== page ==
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Effective parent-and-child fostering: An international literature review

The review revealed a number of key themes in the literature on the effectiveness of parent-and-child fostering. On the whole, these themes reflect the imbalance in the literature towards research on teenagers in care who become parents, as opposed to adult parents who live in foster homes with their children by arrangement, and towards mothers rather than fathers. It should be noted that here and throughout the text we refer to ‘parent-and-child placements’ for simplicity, though in England the correct terminology for an adult parent (who is not in care) living in a foster home with their child is a ‘parent-and-child arrangement’ (Adams and Dibben, 2011).

The literature showed that:

• Some of the characteristics of a ‘good’ placement identified by young parents, foster carers and social workers were those more generally associated with successful fostering of any young person – such as good ‘chemistry’ between foster carer and young person, clear ‘house rules’, engaging the young person in decisions about their placement and offering stable relationships with carers and social workers.
• Other factors contributing to positive placements were specific to parent-andchild provision, such as:
• The importance of engaging young parents in services provided for them.
• Consistent support from a trusted adult (usually the foster carer) exemplified through listening to the parent, making them feel able to confide in them and helping them to access services for parents.
• A clear agreement about the foster carer’s role in assessing the parent’s capabilities, and the extent to which they can be expected to act as ‘babysitters’ for the child.
• Being allowed to be a teenager, for example by the foster carer offering occasional babysitting in order to enable the young parent to go out with friends.
• Overall, reports on the outcomes of paren tand- child placements are very mixed. The likelihood that parents and children will be separated after the placement ends varied widely between studies, from 15% (Barth and Price, 1999) to 84% (Martin and Davies, 2007a, 2007b). This variation is likely to reflect the small numbers of placements in these studies, but might also be a result of differences in the placements, the characteristics of the population (e.g. parents with substance abuse), the purposes of the scheme (including assessment, support and therapeutic interventions) and the services offered to parents.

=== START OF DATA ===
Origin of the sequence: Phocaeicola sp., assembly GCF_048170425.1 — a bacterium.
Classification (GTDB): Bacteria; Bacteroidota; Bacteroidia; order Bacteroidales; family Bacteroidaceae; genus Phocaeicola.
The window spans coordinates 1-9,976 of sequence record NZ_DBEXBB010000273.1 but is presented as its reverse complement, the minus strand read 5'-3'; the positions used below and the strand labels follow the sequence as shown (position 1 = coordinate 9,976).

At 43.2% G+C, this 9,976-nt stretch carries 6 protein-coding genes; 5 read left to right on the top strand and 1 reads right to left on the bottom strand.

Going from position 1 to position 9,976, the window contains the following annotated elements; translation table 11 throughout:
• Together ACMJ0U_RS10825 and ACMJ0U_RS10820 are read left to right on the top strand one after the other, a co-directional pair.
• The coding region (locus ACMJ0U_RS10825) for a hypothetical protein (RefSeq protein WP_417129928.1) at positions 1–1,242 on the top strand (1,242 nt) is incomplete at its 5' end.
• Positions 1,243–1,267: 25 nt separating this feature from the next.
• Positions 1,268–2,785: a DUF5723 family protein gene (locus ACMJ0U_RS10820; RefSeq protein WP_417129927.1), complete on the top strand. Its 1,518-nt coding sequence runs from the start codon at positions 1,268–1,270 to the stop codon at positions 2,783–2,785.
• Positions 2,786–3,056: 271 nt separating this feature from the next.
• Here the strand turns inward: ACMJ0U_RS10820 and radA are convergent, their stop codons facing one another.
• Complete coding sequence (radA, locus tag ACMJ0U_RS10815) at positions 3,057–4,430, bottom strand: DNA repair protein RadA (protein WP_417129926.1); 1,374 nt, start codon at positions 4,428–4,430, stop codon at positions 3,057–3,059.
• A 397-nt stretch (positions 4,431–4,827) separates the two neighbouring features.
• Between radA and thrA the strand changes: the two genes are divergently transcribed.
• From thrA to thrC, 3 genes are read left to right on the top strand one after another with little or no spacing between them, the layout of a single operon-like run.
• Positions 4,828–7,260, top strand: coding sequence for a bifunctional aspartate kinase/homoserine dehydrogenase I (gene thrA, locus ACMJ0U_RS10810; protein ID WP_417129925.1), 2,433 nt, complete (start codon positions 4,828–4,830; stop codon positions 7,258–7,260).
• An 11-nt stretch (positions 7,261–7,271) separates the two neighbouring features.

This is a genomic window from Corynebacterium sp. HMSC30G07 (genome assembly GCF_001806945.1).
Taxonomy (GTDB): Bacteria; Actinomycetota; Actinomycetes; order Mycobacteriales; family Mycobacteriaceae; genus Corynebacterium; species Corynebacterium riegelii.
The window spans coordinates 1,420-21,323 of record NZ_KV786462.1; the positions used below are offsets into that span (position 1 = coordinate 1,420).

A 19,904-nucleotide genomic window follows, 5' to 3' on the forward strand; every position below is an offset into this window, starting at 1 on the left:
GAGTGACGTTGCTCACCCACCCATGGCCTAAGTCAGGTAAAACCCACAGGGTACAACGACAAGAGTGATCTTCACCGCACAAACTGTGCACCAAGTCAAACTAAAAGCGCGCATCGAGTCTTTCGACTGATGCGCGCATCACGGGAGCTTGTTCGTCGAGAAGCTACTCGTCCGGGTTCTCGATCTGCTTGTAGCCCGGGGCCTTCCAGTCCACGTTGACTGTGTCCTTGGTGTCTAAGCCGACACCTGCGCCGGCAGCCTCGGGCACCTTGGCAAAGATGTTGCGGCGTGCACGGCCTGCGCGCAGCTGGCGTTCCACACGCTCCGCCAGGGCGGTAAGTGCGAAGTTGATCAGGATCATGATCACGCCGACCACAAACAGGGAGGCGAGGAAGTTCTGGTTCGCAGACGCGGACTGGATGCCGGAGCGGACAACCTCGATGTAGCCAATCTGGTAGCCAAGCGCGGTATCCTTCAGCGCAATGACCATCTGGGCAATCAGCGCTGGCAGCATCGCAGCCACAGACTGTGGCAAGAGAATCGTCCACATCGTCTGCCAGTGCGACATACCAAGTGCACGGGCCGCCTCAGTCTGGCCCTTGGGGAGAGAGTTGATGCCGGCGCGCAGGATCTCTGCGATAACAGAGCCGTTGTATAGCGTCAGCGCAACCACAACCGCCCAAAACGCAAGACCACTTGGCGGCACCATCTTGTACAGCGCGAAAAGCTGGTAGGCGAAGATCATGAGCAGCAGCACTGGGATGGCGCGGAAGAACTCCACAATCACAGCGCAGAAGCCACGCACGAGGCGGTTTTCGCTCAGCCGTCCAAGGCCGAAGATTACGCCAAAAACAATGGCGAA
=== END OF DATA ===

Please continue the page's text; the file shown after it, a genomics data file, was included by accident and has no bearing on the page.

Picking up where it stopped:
• Young parents living in foster homes often felt stigmatised. Because an element of assessment is often ‘built-in’ to these placements, they reported that more was expected of them than of other young parents, that they were under constant scrutiny and feared having their child taken away.
• Besides feeling ‘judged’ by social workers, parents in care also felt their relationship with social workers suffered due to intermittent contact with the social worker and a lack of support. In contrast, leaving care teams were generally viewed more positively as sources of support.
• Young parents leaving fostering often felt abandoned. Phone contact, access to counselling if needed, peer support groups, practical help with housing, education or employment were all important reasons to extend the contact with foster families. The inadequacy of available housing was identified as a particular barrier to success.
• Much of the research on the experiences of parents in foster placements has focused on young people who become pregnant in or shortly after leaving care; there is far less evidence on the views of adult parents who have entered foster homes with their children.
• The type of evidence that might help us illuminate the specific characteristics of the placement that make success more or less likely is very limited. One report (Barth, 1994) suggests that longer stays and attending substance abuse services (where this is an issue) are linked to greater success. Evidence on the links between relationships with carers and post-fostering outcomes relies on retrospective interviews or individual case studies.